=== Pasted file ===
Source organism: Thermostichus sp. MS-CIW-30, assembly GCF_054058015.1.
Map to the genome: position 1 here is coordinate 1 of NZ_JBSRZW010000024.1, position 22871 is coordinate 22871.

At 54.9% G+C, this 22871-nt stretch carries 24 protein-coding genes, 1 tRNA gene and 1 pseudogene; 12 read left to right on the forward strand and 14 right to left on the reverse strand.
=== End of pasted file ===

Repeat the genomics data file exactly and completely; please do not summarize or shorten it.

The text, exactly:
Source organism: Thermostichus sp. MS-CIW-30, assembly GCF_054058015.1.
Map to the genome: position 1 here is coordinate 1 of NZ_JBSRZW010000024.1, position 22871 is coordinate 22871.

At 54.9% G+C, this 22871-nt stretch carries 24 protein-coding genes, 1 tRNA gene and 1 pseudogene; 12 read left to right on the forward strand and 14 right to left on the reverse strand.